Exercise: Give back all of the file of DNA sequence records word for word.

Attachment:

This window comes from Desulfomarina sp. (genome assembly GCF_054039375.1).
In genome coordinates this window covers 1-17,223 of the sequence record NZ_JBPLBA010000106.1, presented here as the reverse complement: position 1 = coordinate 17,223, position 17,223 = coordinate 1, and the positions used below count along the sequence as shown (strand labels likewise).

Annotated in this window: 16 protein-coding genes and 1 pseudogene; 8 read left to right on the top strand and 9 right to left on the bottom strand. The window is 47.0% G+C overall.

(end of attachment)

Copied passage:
This window comes from Desulfomarina sp. (genome assembly GCF_054039375.1).
In genome coordinates this window covers 1-17,223 of the sequence record NZ_JBPLBA010000106.1, presented here as the reverse complement: position 1 = coordinate 17,223, position 17,223 = coordinate 1, and the positions used below count along the sequence as shown (strand labels likewise).

Annotated in this window: 16 protein-coding genes and 1 pseudogene; 8 read left to right on the top strand and 9 right to left on the bottom strand. The window is 47.0% G+C overall.